@ CTIA: Forget Angry Birds, Mobile Is Tool For Social Change And Hope

After a week of obsessing about spectrum and tablets, the wireless industry took time Thursday to consider the far-ranging effects of mobile devices and fast wireless networks on the very messy real world. A panel discussion with Biz Stone of Twitter, John Stanton of of Trilogy International Partners and Clearwire (NSDQ: CLWR), and Ken Roth of Human Rights Watch touched on recent events in Egypt, Japan, Haiti, and Syria and how the availability (or not) of mobile technologies shaped how those events were perceived.

The conversation, moderated by Michele Caruso-Cabrera of CNBC (NSDQ: CMCSA), was wide-ranging:

On revolution: Much has been written about whether or not technologies like Twitter and Facebook “caused” the mostly peaceful revolution in Egypt, and Stone shrugged off any suggestion that he or the company were directly responsible for what took place. “I don’t think anybody in their right mind would say that sending a tweet is activism,” Stone said, but at the same time expressed pride at what Twitter has become and what it has allowed people to do.

The Twitter (and Facebook) effect in Egypt was two-fold, Roth said: it allowed protest leaders to communicate with followers without having to be physically present, and therefore a target for government authorities, and it also allowed protesters to see exactly how many people were joining the movement.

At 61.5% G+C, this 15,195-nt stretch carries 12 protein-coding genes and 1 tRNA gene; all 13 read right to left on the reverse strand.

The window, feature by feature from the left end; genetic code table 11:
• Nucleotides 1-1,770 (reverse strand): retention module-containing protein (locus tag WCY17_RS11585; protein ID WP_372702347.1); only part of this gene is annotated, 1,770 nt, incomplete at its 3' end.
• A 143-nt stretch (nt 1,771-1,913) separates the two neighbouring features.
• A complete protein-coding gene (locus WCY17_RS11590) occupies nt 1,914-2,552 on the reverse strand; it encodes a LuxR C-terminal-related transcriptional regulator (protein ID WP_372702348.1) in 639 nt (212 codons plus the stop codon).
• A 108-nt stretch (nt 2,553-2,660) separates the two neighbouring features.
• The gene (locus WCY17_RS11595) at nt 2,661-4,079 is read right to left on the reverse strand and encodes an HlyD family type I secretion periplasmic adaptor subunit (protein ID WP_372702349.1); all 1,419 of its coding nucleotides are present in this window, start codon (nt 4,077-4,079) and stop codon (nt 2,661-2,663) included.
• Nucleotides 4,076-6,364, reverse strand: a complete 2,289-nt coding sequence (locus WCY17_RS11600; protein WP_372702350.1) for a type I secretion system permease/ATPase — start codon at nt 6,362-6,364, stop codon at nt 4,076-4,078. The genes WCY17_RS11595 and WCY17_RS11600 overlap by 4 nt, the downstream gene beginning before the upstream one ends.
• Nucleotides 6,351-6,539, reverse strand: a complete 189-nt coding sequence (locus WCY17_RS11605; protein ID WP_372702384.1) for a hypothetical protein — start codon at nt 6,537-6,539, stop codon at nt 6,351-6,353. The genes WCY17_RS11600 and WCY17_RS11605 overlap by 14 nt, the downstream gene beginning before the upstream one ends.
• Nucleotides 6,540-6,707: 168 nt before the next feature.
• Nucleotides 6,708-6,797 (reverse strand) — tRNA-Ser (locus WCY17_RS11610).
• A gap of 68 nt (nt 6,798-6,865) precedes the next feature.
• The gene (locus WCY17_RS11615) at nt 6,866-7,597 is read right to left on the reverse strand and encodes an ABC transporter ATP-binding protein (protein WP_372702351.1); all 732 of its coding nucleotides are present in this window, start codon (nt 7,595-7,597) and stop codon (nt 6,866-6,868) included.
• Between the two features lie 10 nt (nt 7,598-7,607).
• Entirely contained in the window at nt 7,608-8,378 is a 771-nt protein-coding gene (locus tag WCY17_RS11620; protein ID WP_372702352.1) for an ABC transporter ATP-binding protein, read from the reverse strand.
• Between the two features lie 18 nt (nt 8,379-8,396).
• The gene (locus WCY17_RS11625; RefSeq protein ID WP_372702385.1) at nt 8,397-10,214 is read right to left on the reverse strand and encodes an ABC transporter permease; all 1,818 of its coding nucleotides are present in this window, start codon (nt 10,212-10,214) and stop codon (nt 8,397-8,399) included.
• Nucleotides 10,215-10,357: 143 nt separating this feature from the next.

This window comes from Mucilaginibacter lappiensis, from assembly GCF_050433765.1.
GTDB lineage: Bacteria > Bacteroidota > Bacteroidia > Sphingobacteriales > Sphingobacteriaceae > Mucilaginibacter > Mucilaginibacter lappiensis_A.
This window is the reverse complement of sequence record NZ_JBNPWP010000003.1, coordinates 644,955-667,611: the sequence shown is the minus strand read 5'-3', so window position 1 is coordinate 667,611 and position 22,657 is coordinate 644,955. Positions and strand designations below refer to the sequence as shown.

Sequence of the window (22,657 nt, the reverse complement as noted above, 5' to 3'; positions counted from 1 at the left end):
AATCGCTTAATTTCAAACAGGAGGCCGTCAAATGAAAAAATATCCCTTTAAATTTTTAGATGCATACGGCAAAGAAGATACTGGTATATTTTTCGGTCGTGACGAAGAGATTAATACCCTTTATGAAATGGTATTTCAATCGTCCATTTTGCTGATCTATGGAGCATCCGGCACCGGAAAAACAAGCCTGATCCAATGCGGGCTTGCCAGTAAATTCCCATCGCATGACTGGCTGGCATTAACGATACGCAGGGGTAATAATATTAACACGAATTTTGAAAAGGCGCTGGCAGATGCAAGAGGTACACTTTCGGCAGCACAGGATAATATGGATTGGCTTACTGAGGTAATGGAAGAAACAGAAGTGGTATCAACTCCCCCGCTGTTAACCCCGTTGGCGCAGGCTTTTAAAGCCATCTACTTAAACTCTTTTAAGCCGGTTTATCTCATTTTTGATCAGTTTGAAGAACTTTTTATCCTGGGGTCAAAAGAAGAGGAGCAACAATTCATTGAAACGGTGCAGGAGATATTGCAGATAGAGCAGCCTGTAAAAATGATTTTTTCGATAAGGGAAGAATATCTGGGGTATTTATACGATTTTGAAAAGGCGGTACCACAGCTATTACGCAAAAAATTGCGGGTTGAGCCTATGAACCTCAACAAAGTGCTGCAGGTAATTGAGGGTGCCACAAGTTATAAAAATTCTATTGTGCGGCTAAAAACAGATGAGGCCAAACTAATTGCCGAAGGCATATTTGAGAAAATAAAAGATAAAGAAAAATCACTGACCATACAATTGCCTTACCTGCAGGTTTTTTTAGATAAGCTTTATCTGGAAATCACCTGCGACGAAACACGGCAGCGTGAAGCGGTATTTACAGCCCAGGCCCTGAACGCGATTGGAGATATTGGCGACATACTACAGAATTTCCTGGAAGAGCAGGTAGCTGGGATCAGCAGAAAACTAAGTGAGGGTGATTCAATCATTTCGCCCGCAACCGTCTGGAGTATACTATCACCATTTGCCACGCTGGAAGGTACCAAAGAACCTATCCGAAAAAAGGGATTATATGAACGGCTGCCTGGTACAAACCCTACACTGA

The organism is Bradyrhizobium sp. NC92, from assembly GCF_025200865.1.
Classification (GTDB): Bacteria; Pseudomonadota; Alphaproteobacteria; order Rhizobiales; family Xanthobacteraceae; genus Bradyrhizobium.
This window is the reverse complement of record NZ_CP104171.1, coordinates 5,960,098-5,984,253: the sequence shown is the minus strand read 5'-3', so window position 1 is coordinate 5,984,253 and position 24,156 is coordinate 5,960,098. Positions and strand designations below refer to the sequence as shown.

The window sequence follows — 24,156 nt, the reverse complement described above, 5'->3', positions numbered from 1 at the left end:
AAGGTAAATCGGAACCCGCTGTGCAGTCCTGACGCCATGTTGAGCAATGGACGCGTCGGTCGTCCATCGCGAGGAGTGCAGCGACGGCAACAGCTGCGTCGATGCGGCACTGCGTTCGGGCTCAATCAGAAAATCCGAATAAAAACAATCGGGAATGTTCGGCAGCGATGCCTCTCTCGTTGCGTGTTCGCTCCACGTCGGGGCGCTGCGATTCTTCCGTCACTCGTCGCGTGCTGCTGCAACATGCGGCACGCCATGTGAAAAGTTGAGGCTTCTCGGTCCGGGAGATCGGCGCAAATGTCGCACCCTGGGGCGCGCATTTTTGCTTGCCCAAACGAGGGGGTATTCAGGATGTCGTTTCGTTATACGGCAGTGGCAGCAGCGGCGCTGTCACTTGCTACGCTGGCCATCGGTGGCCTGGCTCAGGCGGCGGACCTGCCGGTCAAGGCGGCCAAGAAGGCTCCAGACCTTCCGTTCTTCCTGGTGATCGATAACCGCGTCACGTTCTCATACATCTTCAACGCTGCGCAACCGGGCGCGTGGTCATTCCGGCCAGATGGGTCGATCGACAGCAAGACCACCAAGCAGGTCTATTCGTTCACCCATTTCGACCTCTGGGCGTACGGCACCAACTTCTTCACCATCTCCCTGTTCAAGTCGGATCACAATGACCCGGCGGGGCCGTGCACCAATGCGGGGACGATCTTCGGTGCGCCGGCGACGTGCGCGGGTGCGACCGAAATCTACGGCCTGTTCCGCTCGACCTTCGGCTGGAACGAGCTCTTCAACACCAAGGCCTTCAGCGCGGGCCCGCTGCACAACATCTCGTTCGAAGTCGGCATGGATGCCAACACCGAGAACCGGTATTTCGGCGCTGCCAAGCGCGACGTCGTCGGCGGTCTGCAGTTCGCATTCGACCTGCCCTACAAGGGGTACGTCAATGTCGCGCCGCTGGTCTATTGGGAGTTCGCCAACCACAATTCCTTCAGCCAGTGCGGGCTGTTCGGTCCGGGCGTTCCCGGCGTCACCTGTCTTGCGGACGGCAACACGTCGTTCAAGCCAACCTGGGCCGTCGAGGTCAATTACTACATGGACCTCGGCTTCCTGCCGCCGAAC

On rocks and hard places: The topic of Google’s struggles in China came up, as panelists debated whether or not working with governments that wish to censor in hopes of “pushing the envelope,” as Roth put it, is the right thing to do, or whether simply refusing to participate sends a stronger message. Google (NSDQ: GOOG), of course, initially thought it could make the first strategy until it realized that China had hacked into its internal network, at which point it took its ball and went to Hong Kong.

Stone was noncommittal on his company’s eventual plans for China. Twitter is seeing traffic from people inside China even though it is formally banned, he said, so there is definitely interest in the service. But Twitter has so far resisted joining the Global Network Initiative, which counts Google, Microsoft (NSDQ: MSFT), and Yahoo (NSDQ: YHOO) among its members and seeks to help companies work with difficult governments. The company is reviewing the organization but hasn’t decided what yet to do, Stone said, taking a small step beyond what Twitter was willing to acknowledge earlier this month in a New York Times (NYSE: NYT) article about GNI.

On freedom from legacy: One nice thing about bringing mobile and wireless technologies to the developing world is that there’s often no established way of doing things to overcome, Stanton said. Trilogy has done a lot of work trying to upgrade Haiti’s communications network following last year’s devastating earthquake, which also gave them the opportunity to try and get people to use more sophisticated payment systems, through mobile phones, for example. People in Haiti were distrustful of banks but wary of keeping all their money in their houses amid widespread looting, and small steps like stored-value systems in mobile phones get people on the road to more modern forms of banking more effectively than top-down government strategies.

“Mobile devices empower individuals, and that’s more powerful than the government,” Stanton said.